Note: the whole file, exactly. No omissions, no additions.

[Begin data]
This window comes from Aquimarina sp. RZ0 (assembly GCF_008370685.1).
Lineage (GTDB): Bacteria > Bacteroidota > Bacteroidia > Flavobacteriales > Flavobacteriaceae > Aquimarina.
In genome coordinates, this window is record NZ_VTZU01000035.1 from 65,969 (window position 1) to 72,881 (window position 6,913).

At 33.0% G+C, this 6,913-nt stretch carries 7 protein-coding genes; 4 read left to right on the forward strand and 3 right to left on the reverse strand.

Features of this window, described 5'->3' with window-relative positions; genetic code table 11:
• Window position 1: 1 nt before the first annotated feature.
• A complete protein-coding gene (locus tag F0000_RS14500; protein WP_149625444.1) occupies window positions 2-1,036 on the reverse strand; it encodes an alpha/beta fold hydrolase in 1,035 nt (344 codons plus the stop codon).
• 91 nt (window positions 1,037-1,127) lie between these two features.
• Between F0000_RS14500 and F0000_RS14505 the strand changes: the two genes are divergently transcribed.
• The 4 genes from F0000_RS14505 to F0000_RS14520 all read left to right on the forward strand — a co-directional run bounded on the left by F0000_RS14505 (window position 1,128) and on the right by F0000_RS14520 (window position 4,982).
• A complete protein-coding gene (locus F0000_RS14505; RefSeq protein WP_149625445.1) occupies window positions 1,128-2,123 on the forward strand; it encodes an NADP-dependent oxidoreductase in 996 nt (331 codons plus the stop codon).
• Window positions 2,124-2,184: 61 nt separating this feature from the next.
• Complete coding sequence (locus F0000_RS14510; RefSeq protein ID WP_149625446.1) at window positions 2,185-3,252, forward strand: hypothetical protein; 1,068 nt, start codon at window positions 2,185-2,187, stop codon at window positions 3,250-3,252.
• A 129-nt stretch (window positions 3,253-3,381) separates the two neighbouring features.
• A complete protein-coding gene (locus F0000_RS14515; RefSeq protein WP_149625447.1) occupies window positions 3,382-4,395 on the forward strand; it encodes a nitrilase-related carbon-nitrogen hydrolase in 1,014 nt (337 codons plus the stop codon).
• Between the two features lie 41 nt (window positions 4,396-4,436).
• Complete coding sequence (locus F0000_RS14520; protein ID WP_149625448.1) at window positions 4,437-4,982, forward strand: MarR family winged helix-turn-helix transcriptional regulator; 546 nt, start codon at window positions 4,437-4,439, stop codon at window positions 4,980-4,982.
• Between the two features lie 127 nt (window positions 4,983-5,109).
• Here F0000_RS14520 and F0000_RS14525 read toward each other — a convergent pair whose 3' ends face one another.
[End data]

This window comes from Aquimarina sp. RZ0 (assembly GCF_008370685.1).
Lineage (GTDB): Bacteria > Bacteroidota > Bacteroidia > Flavobacteriales > Flavobacteriaceae > Aquimarina.
In genome coordinates, this window is record NZ_VTZU01000035.1 from 65,969 (window position 1) to 72,881 (window position 6,913).

At 33.0% G+C, this 6,913-nt stretch carries 7 protein-coding genes; 4 read left to right on the forward strand and 3 right to left on the reverse strand.

Features of this window, described 5'->3' with window-relative positions; genetic code table 11:
• Window position 1: 1 nt before the first annotated feature.
• A complete protein-coding gene (locus tag F0000_RS14500; protein WP_149625444.1) occupies window positions 2-1,036 on the reverse strand; it encodes an alpha/beta fold hydrolase in 1,035 nt (344 codons plus the stop codon).
• 91 nt (window positions 1,037-1,127) lie between these two features.
• Between F0000_RS14500 and F0000_RS14505 the strand changes: the two genes are divergently transcribed.
• The 4 genes from F0000_RS14505 to F0000_RS14520 all read left to right on the forward strand — a co-directional run bounded on the left by F0000_RS14505 (window position 1,128) and on the right by F0000_RS14520 (window position 4,982).
• A complete protein-coding gene (locus F0000_RS14505; RefSeq protein WP_149625445.1) occupies window positions 1,128-2,123 on the forward strand; it encodes an NADP-dependent oxidoreductase in 996 nt (331 codons plus the stop codon).
• Window positions 2,124-2,184: 61 nt separating this feature from the next.
• Complete coding sequence (locus F0000_RS14510; RefSeq protein ID WP_149625446.1) at window positions 2,185-3,252, forward strand: hypothetical protein; 1,068 nt, start codon at window positions 2,185-2,187, stop codon at window positions 3,250-3,252.
• A 129-nt stretch (window positions 3,253-3,381) separates the two neighbouring features.
• A complete protein-coding gene (locus F0000_RS14515; RefSeq protein WP_149625447.1) occupies window positions 3,382-4,395 on the forward strand; it encodes a nitrilase-related carbon-nitrogen hydrolase in 1,014 nt (337 codons plus the stop codon).
• Between the two features lie 41 nt (window positions 4,396-4,436).
• Complete coding sequence (locus F0000_RS14520; protein ID WP_149625448.1) at window positions 4,437-4,982, forward strand: MarR family winged helix-turn-helix transcriptional regulator; 546 nt, start codon at window positions 4,437-4,439, stop codon at window positions 4,980-4,982.
• Between the two features lie 127 nt (window positions 4,983-5,109).
• Here F0000_RS14520 and F0000_RS14525 read toward each other — a convergent pair whose 3' ends face one another.